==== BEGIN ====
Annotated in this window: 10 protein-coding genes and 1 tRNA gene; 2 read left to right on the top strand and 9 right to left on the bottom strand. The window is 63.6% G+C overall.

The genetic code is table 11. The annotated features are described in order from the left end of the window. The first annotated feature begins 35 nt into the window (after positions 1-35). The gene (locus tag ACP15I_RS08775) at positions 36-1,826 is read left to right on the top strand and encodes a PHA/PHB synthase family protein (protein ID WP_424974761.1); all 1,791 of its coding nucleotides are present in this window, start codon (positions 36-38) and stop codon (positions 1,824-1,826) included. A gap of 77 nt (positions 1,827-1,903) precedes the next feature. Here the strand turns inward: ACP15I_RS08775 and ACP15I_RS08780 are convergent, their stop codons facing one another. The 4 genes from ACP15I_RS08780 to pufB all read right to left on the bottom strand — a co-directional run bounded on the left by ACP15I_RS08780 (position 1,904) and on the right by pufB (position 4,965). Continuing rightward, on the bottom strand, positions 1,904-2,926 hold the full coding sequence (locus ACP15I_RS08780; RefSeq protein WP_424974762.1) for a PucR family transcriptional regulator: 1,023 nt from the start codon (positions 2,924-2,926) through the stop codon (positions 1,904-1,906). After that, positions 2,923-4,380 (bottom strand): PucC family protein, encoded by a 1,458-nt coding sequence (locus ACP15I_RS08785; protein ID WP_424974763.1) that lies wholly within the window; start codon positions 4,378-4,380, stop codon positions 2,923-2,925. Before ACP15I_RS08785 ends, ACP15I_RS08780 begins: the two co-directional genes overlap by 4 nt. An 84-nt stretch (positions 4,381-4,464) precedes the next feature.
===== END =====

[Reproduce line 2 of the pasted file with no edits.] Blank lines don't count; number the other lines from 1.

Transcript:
The genetic code is table 11. The annotated features are described in order from the left end of the window. The first annotated feature begins 35 nt into the window (after positions 1-35). The gene (locus tag ACP15I_RS08775) at positions 36-1,826 is read left to right on the top strand and encodes a PHA/PHB synthase family protein (protein ID WP_424974761.1); all 1,791 of its coding nucleotides are present in this window, start codon (positions 36-38) and stop codon (positions 1,824-1,826) included. A gap of 77 nt (positions 1,827-1,903) precedes the next feature. Here the strand turns inward: ACP15I_RS08775 and ACP15I_RS08780 are convergent, their stop codons facing one another. The 4 genes from ACP15I_RS08780 to pufB all read right to left on the bottom strand — a co-directional run bounded on the left by ACP15I_RS08780 (position 1,904) and on the right by pufB (position 4,965). Continuing rightward, on the bottom strand, positions 1,904-2,926 hold the full coding sequence (locus ACP15I_RS08780; RefSeq protein WP_424974762.1) for a PucR family transcriptional regulator: 1,023 nt from the start codon (positions 2,924-2,926) through the stop codon (positions 1,904-1,906). After that, positions 2,923-4,380 (bottom strand): PucC family protein, encoded by a 1,458-nt coding sequence (locus ACP15I_RS08785; protein ID WP_424974763.1) that lies wholly within the window; start codon positions 4,378-4,380, stop codon positions 2,923-2,925. Before ACP15I_RS08785 ends, ACP15I_RS08780 begins: the two co-directional genes overlap by 4 nt. An 84-nt stretch (positions 4,381-4,464) precedes the next feature.